As Brian said, in taking forward communication, some of the work we are currently doing is, for example, with the finance officers of local authorities. They are the first people who will have to deal with some of the issues. A couple of weeks ago, I spoke at a Society of Local Authority Chief Executives (SOLACE) lunchtime event to explain and communicate some of the real issues that are around. It is about liability, so if the total value goes down, as Brian said, and if the rate has to go up, then, at the end of the day, it is an A x B = C equation. The term 'C' is what we have to collect in Northern Ireland: 'A' may fall but 'B' will go up as the liability remains the same. It will be redistributed in a different way that is fair, and the basis for that redistribution happens to be the rental value of a property.
Brian said that we will be communicating. As we come through to the autumn, when we are working more directly with councils, they will get, in bulk form, the values within their council area. That will be at the end of September to the beginning of October. From that period to the end of the year, we will be working with finance officers and councils, and then we will move to dealing with the public in general. The path was well laid out and communicated.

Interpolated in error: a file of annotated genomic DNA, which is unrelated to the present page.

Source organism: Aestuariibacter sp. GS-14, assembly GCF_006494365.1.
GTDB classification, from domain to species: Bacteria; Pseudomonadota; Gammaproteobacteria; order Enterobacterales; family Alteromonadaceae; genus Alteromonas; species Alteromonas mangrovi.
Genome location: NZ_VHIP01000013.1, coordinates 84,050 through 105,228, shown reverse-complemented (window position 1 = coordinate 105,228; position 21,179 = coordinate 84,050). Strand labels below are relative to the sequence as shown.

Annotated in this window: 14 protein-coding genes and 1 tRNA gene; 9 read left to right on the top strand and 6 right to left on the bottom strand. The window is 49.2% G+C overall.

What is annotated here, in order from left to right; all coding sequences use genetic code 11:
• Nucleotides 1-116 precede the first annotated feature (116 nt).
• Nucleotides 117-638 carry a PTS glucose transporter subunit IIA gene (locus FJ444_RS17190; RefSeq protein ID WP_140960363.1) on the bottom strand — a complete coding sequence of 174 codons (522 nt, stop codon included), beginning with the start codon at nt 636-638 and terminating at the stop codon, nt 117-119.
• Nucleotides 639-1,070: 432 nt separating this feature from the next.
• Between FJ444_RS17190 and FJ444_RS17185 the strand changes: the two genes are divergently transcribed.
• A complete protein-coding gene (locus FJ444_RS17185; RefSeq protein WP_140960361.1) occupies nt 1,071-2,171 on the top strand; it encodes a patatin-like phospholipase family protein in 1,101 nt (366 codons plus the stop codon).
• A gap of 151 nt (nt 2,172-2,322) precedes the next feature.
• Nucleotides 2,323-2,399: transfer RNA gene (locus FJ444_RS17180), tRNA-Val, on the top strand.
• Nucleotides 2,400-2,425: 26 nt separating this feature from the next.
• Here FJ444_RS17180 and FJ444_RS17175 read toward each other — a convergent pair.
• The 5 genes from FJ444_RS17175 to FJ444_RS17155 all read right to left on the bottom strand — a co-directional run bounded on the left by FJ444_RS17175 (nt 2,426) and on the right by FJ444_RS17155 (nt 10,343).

The Deputy Chairperson: You said that you made up the four weeks of slippage and are back on schedule. What assurances can you offer that the work will be completed as scheduled, especially taking into account the dependencies regarding the 11 councils?
Mr Brontë: The first big target for us is at the end of March, which is not far away. I know that we are well under way with the 53,000 bulk properties. Basically, all the offices are valued. We are well on top in the other areas. The target is just four weeks away, but I am fairly confident that we are going to hit it. We have done a lot of replanning and reprioritisation, and we have looked at our plans. I am also reasonably confident that we can hit the target at the end of September. In fact, there was a project board yesterday, and, having re-examined all the plans, it agreed that the project is on target to deliver at the end of September. There is a lot of work to go on between now and the end of September, but I am reasonably confident that it will be achieved. We will have slippage in some places and gains elsewhere, but we have thought long and hard about it, and I think the replanning has been successful.